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|Key sizes||120 bits|
|Block sizes||64 bits|
|Best public cryptanalysis|
|A related-key attack succeeds with 232 known plaintexts|
Despite its name, it is not derived from DES and has quite a different structure. Its intended niche as a DES replacement has now mostly been filled by AES. The algorithm was revised with a modified key schedule in 1996 to counter a related-key attack; this version is sometimes referred to as NewDES-96.
NewDES, unlike DES, has no bit-level permutations, making it easy to implement in software. All operations are performed on whole bytes. It is a product cipher, consisting of 17 rounds performed on a 64-bit data block and makes use of a 120-bit key.
In each round, subkey material is XORed with the 1-byte sub-blocks of data, then fed through an S-box, the output of which is then XORed with another sub-block of data. In total, 8 XORs are performed in each round. The S-box is derived from the United States Declaration of Independence (to show that Scott had nothing up his sleeve).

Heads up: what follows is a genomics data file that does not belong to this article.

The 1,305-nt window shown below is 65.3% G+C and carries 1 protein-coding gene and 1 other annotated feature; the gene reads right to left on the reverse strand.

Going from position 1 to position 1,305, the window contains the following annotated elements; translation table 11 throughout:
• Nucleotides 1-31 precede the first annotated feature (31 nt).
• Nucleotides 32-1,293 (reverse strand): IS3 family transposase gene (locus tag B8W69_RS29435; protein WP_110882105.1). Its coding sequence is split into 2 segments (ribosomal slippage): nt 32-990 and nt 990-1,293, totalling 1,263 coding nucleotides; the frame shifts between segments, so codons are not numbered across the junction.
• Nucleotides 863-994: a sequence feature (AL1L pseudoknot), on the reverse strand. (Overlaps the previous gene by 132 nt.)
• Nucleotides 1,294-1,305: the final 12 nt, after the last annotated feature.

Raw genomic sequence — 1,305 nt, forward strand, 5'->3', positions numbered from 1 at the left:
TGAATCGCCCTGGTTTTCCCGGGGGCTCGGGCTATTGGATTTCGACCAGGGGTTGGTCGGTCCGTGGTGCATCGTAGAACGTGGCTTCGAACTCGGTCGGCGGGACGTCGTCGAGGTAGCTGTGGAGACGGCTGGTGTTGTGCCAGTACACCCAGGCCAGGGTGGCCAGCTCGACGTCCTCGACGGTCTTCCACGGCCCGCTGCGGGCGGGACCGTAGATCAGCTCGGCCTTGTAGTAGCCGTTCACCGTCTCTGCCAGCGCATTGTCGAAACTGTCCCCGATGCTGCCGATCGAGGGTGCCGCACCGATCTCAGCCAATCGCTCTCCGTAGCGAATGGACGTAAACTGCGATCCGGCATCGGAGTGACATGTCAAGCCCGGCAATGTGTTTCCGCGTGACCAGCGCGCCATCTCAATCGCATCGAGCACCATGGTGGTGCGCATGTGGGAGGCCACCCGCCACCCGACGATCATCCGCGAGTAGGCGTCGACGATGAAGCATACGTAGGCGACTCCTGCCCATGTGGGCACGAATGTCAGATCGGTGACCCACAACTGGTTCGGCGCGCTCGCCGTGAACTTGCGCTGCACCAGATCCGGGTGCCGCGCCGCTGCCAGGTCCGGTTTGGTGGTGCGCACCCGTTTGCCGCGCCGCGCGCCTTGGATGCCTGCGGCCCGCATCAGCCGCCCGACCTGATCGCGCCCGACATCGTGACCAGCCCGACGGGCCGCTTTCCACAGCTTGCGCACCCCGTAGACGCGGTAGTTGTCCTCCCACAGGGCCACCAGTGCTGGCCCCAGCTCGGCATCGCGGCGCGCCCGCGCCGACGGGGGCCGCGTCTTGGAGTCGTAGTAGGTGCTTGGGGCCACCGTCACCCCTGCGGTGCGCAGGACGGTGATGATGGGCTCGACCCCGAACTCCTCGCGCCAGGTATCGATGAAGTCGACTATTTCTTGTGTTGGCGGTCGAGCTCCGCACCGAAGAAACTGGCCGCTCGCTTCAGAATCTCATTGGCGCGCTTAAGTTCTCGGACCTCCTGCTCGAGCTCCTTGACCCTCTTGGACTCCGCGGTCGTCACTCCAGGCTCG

Each set of two rounds uses seven 1-byte subkeys, which are derived by splitting 56 bits of the key into bytes. The key is then rotated 56 bits for use in the next two rounds.
Only a small amount of cryptanalysis has been published on NewDES. The designer showed that NewDES exhibits the full avalanche effect after seven rounds: every ciphertext bit depends on every plaintext bit and key bit.
NewDES has the same complementation property that DES has: namely, that if
is the bitwise complement of x. This means that the work factor for a brute force attack is reduced by a factor of 2. Eli Biham also noticed that changing a full byte in all the key and data bytes leads to another complementation property. This reduces the work factor by 28.
Biham's related-key attack can break NewDES with 233 chosen-key chosen plaintexts, meaning that NewDES is not as secure as DES.